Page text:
It takes a special kind of dog to become a guide dog. They must be calm, confident, intelligent, and reliable. A new tool has been created by animal experts at the University of Nottingham to predict which puppies make the best guide dogs.
The personality assessment evaluates puppies and young dogs to determine whether they are “reliable and interpretable.” The test focuses on seven characteristics of the dogs including adaptability, excitability, and trainability.
Over 1,400 surveys about dogs’ behavior were completed for the study. The researchers used this data to develop the Puppy Training Supervisor Questionnaire, or PTSQ. According to the research team, the tool was able to predict the outcome of guide training for dogs between 5 to 12 months old with 84% accuracy.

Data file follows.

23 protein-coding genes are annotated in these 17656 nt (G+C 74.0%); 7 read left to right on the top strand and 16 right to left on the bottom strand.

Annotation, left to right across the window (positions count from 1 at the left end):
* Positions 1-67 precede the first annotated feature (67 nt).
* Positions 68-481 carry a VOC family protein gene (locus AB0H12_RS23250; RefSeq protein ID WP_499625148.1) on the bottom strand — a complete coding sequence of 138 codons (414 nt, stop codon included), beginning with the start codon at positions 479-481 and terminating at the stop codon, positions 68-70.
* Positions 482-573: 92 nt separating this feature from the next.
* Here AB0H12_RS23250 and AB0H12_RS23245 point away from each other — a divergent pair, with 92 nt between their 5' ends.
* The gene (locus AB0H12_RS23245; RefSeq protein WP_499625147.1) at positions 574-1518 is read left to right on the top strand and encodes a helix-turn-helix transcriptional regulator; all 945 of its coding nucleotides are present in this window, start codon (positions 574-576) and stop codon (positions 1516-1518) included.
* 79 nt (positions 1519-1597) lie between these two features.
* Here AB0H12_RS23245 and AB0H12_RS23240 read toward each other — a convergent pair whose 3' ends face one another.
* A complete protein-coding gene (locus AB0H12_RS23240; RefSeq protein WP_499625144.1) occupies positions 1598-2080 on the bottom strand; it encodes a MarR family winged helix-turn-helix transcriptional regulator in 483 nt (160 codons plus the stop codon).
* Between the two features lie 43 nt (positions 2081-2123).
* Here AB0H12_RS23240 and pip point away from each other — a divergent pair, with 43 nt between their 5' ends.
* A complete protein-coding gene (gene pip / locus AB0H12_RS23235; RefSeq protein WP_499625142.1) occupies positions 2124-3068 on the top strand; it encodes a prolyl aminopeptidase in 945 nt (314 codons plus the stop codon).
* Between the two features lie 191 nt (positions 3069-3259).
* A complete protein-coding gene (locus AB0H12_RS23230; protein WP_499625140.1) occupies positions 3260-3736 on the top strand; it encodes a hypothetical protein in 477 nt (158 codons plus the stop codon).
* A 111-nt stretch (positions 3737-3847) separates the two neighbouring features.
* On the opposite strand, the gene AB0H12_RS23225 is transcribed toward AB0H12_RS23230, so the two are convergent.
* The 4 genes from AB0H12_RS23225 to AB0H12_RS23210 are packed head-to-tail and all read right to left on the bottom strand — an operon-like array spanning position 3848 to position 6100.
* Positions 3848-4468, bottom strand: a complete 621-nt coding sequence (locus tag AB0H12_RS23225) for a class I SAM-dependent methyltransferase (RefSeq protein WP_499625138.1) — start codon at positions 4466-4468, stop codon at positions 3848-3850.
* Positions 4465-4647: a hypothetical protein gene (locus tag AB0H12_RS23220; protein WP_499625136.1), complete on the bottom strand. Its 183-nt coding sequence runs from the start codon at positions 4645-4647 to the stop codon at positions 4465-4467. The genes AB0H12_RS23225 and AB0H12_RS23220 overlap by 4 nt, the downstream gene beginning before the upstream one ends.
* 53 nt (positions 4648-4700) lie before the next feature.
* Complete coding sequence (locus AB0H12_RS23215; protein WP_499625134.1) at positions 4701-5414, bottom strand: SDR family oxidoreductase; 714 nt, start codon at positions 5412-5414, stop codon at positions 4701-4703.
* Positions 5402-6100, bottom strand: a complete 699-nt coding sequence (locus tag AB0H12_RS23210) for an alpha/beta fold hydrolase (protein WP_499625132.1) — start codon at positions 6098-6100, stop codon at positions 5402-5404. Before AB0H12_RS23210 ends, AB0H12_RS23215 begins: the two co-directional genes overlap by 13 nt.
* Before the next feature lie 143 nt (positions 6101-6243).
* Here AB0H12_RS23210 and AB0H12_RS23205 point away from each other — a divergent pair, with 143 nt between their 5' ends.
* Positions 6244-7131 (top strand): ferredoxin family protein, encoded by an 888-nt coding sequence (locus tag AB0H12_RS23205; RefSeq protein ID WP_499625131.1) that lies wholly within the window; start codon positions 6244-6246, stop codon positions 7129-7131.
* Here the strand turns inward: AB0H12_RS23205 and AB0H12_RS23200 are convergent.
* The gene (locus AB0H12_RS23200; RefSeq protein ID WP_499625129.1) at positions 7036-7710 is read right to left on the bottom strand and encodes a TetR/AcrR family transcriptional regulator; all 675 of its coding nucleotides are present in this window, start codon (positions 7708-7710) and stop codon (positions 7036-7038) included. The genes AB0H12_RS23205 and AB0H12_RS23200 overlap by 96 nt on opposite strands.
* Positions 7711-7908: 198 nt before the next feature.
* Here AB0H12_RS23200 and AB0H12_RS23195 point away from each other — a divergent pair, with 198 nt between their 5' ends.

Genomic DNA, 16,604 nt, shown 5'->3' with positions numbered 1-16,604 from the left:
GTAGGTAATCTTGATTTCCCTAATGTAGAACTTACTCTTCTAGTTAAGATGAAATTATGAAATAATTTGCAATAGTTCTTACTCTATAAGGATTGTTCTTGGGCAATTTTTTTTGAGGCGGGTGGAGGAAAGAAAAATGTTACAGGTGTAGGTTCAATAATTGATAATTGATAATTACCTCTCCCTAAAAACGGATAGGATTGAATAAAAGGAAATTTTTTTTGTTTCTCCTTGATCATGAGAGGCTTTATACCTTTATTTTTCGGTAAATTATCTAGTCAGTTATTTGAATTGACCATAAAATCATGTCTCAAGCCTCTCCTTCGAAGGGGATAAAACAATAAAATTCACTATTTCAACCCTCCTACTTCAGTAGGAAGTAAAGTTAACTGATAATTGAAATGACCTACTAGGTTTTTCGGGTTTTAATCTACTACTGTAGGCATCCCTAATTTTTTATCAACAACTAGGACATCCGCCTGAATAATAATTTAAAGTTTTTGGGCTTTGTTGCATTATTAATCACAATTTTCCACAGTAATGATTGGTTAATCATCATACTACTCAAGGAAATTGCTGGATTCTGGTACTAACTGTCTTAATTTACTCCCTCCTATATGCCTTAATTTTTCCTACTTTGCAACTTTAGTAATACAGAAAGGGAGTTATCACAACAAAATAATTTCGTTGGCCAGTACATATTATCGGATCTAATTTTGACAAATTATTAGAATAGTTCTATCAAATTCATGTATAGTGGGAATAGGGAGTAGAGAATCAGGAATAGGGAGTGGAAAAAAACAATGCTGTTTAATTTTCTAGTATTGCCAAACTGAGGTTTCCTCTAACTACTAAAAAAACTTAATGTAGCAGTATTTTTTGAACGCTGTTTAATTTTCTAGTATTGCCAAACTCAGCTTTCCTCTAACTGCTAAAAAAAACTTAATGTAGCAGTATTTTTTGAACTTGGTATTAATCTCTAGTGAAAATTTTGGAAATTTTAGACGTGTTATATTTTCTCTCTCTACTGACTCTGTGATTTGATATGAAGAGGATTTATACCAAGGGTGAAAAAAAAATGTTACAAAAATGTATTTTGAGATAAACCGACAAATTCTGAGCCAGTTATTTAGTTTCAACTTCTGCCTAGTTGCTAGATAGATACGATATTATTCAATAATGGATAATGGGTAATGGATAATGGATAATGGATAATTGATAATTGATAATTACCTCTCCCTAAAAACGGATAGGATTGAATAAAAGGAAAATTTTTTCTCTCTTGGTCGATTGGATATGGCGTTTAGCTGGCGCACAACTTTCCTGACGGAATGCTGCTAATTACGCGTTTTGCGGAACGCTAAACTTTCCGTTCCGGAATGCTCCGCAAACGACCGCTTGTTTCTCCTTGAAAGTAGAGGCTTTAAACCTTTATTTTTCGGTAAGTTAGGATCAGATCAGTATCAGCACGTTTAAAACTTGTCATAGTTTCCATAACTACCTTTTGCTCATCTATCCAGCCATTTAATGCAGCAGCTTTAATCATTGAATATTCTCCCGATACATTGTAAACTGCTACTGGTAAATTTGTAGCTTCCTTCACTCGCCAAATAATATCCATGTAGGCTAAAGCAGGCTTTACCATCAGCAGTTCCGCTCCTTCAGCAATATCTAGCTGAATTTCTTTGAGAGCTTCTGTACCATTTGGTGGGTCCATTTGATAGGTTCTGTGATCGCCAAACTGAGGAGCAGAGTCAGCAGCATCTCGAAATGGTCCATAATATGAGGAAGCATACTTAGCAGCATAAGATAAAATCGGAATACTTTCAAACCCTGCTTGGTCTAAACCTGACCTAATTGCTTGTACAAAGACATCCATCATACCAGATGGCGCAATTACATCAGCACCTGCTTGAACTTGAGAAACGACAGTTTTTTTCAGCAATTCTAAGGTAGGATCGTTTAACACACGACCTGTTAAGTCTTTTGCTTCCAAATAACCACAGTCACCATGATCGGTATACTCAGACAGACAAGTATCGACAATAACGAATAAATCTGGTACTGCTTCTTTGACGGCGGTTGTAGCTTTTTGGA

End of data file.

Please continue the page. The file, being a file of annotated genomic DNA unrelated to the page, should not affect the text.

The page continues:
“Predicting working dog suitability in puppies has been a huge challenge to organizations for many years,’ explained Dr Naomi Harvey, who led the study.
“We were really pleased that this questionnaire-style behavior assessment was able to effectively identify the dogs who were most, and least, suitable to guiding work, from a young age, and help to highlight those in between dogs who were at risk of failing training,” said Harvey.
The researchers believe the PTSQ will improve the guide dog training process. They say it will help eliminate unlikely candidates, and save time and money that would have been otherwise invested in unsuccessful training. The team plans to expand upon this study to predict why some guide dogs retire early.
Chris Muldoon is the Guide Dogs Research Development Manager. According to Muldoon, “The Puppy Training Supervisor Questionnaire is part of a suite of tools developed by the University of Nottingham for Guide Dogs.”
“This tool, and the wider research project, is increasing our understanding of dog behaviour and temperament to make informed decisions that will shape and improve our training process,” said Muldoon.
Source: University of Nottingham